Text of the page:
In the wake of some dodgy work being rewarded at Cannes, the old debate about scam ads has cropped up again. It is no secret that many agencies (barring a handful) actively seek to create work meant for awards. Such work has the following common characteristics: a likely social good cause, a relatively unknown association or group as ‘client’, a theme which will appeal to a jury made up mostly of westerners (who are likely to have a stereotypical view of Asia and India) and so on. It would all be harmless fun but for the fact that:
– teams are looking out for, ideating and executing such ideas when they are seemingly paid to address real business problems of real clients through creative thinking. It certainly is a time, money and energy-consuming distraction. Ironically the agency may well be giving tacit approval of such activity as awards are linked to visibility and peer recognition
– advertising is not art for art’s sake: it has to deliver on a commercial objective primarily. While award shows may celebrate creativity it has to be linked with effectiveness.
– agencies are shamelessly exploiting human misery and tragedy to pursue award winning work
In my view, this addiction for awards has no fix – no pun intended. The reasons:
– the industry is ruled by a handful of holding companies which typically have a host of agencies under them. There is a ‘race’ among such agencies for awards; the CEO of a network agency is likely to be compared (and rewarded or reprimanded) to another agency CEO on the basis of awards won (sure business matters too). Naturally this leads to some engineering – of teams which look for such opportunities and deliver such work. Business is not exactly booming, margins are thin – so aside from growth (which is likely to be spectacular only for a few) the other yardstick for success is awards, which is relatively easier to deliver if one follows the unwritten rules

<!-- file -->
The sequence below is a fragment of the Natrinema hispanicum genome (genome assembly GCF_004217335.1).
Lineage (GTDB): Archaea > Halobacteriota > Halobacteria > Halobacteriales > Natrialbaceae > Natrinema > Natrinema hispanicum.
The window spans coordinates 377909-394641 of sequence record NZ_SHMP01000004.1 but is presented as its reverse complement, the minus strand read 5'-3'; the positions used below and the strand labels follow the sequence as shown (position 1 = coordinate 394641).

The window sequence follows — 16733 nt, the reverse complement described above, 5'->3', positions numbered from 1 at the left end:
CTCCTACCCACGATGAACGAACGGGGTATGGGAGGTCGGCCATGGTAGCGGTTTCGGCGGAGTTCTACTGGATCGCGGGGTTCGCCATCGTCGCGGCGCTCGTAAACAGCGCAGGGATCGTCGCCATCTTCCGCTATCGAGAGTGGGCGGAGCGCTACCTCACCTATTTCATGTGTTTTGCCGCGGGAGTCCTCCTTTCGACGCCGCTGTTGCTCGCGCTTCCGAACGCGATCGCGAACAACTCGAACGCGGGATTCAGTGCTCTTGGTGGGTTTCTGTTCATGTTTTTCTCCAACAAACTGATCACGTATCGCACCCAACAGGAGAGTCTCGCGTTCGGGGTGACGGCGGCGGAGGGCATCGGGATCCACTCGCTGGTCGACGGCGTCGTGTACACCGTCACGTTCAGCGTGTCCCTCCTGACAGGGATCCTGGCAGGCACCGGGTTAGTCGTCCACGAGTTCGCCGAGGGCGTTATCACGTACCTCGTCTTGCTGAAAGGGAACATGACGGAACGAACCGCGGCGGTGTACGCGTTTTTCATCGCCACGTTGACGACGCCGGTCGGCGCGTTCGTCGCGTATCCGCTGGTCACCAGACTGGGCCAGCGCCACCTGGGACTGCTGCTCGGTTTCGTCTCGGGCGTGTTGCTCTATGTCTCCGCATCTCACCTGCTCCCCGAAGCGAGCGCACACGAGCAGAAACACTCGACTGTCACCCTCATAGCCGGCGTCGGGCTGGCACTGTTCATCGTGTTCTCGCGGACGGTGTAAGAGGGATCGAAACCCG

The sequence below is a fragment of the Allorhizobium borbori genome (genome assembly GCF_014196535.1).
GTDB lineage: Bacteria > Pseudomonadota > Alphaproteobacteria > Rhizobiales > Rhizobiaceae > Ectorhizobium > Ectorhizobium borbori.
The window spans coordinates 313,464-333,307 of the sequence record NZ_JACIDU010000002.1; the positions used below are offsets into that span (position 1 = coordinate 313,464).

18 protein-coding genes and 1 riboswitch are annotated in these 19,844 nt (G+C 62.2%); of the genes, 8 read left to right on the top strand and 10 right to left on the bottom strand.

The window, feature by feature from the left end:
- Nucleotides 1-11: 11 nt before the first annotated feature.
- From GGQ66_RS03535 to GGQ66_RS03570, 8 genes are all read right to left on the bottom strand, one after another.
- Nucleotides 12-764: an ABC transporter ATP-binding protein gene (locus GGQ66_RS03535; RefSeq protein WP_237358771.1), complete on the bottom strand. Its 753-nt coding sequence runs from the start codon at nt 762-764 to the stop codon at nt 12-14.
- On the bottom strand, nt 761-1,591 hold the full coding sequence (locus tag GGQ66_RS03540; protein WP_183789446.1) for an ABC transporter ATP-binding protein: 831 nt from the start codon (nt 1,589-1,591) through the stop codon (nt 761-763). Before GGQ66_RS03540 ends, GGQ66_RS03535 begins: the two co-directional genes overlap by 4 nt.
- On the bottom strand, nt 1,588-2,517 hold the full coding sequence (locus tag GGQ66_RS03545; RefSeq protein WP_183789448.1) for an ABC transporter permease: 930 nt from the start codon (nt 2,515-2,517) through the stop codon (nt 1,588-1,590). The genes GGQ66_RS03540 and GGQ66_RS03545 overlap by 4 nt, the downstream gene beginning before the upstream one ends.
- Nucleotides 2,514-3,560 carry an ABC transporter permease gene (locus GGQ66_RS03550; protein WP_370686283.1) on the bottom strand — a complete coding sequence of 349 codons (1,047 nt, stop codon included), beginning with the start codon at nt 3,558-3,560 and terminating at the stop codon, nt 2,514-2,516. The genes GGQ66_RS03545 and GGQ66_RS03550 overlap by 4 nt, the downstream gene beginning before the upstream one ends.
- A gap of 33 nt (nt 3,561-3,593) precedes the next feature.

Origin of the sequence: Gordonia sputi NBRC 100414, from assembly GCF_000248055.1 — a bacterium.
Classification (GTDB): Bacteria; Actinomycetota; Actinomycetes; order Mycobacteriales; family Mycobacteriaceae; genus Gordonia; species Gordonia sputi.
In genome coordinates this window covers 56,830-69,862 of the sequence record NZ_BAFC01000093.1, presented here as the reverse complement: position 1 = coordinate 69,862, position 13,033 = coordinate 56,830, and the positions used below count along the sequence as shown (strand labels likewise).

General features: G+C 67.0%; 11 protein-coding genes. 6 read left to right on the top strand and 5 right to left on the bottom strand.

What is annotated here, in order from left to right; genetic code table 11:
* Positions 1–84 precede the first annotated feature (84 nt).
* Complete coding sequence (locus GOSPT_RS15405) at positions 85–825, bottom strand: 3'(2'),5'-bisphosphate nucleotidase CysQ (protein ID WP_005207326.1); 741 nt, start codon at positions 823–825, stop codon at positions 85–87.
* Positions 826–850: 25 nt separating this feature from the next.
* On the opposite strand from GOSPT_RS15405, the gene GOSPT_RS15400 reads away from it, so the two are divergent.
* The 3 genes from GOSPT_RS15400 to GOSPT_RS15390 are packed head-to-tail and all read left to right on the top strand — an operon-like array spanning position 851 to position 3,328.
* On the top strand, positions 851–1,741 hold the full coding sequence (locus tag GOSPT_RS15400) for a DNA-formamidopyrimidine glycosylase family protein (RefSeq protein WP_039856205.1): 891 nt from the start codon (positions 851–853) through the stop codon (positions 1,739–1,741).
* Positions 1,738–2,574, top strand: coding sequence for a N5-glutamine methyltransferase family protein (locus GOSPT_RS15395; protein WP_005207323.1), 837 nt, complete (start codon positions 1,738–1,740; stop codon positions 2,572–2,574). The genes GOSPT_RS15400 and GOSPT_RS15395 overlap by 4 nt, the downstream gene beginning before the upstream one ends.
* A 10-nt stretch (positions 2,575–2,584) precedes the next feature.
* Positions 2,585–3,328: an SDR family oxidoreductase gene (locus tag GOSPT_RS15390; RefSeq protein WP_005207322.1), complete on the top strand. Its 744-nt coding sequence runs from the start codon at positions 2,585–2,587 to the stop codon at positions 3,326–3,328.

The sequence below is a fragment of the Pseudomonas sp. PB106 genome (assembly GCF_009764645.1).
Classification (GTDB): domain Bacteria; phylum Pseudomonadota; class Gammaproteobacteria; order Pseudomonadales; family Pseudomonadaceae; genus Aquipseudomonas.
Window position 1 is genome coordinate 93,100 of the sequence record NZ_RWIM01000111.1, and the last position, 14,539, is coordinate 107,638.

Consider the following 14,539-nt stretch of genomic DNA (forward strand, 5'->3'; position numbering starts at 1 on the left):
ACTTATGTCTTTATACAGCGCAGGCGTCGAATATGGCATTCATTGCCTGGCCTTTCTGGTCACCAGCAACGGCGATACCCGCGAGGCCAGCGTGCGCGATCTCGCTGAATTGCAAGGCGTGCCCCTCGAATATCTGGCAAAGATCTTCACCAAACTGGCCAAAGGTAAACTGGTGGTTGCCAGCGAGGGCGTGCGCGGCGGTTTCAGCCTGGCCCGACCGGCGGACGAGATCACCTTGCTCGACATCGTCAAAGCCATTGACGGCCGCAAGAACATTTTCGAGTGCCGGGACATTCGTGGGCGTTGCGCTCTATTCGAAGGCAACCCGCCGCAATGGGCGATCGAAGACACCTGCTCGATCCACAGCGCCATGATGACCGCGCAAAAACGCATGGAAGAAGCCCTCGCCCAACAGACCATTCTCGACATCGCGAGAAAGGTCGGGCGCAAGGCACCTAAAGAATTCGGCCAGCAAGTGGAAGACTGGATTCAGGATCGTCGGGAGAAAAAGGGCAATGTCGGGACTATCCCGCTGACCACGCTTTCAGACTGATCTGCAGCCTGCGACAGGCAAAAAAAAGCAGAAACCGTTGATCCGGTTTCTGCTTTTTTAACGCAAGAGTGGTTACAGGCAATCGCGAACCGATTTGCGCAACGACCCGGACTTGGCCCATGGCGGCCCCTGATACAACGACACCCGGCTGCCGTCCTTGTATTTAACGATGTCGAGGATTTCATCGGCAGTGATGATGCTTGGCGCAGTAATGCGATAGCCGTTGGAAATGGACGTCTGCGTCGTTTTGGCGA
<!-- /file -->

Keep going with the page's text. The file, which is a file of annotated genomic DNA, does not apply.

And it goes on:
– every agency is likely to have a few anchor clients who contribute the most to the agency bottom line. Such clients are unlikely to demand ‘award-winning work’. If anything they demand work that delivers in the market place. Very few such mainstream clients manage to get work which is both effective and wins awards. They have not taken a strong stand about their agency indulging in ‘scam’ work. If such clients complain about the best of agency resources being used for distracting scam work, the agencies may pay heed
– needless to say, awards deliver visibility and attracts big name talent in creative
– A majority of the agency output is along predictable lines. Such freewheeling projects maybe seen as a ‘right’ and a means to escape the drudgery.